On the surface, the vote to impeach President Donald Trump doesn't do much, with just a week left in office.
So what will Wednesday's House vote actually accomplish?
Patrick Schoettmer, a political science professor at Seattle University, said Wednesday's vote has a lot to do with the long term health of the government, especially as the Senate begins its trial.
"It's partly a message," explained Schoettmer. "It's also, in essence, the congressional immune system kicking in. They perceived a threat, just like the body perceives a threat from the virus."
Even if Trump is no longer in office, Congress still has options to penalize the president.
"If they vote to remove the president, but he's no longer in office, that still opens up a lot of punishments that they could impose on the president, up to and including making it so that he could never hold any office ever again, which would make sure that he could not become president in 2024," said Schoettmer.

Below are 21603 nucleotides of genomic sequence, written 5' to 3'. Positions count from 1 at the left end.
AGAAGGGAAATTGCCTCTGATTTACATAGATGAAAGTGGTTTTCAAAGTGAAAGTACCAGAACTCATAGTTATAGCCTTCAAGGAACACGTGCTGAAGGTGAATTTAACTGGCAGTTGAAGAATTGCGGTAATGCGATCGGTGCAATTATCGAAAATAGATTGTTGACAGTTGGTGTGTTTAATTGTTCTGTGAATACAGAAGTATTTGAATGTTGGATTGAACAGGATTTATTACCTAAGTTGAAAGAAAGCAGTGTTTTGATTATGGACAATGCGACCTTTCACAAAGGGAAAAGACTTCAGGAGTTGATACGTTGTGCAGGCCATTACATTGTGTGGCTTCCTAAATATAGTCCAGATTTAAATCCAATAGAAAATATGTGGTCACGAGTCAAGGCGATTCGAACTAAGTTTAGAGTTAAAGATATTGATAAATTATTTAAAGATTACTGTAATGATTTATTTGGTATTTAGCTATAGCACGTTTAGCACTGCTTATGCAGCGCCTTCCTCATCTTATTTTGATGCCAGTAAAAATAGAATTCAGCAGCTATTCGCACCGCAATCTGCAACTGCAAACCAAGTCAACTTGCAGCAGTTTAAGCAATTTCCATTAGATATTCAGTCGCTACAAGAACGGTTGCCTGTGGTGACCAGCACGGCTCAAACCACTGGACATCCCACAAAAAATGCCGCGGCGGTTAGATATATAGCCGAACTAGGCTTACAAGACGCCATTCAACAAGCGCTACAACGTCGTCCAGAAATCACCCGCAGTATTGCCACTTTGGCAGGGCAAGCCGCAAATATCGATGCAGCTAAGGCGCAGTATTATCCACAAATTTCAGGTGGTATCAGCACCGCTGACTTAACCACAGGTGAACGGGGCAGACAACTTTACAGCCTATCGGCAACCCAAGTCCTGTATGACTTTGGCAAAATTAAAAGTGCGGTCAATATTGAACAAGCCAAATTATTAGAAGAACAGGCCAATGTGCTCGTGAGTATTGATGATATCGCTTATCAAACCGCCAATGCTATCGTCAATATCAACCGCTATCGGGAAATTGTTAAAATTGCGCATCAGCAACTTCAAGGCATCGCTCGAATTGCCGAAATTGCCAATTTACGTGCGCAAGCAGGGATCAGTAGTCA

Schoettmer said the next few weeks could be telling, as internal conflicts among the Republican Party continue to boil over.
"One thing to keep in keep our eye on, both as the Senate moves towards impeachment and further down the road, is whether or not the Republican Party is going to be able to pull together after this, or if we're going to begin to see the Republican Party fall apart," said Schoettmer.
Schoettmer said this moment is a turning point in American politics.
"The problem is, the road we're turning down to is really dark, and we don't know what lies ahead," he said.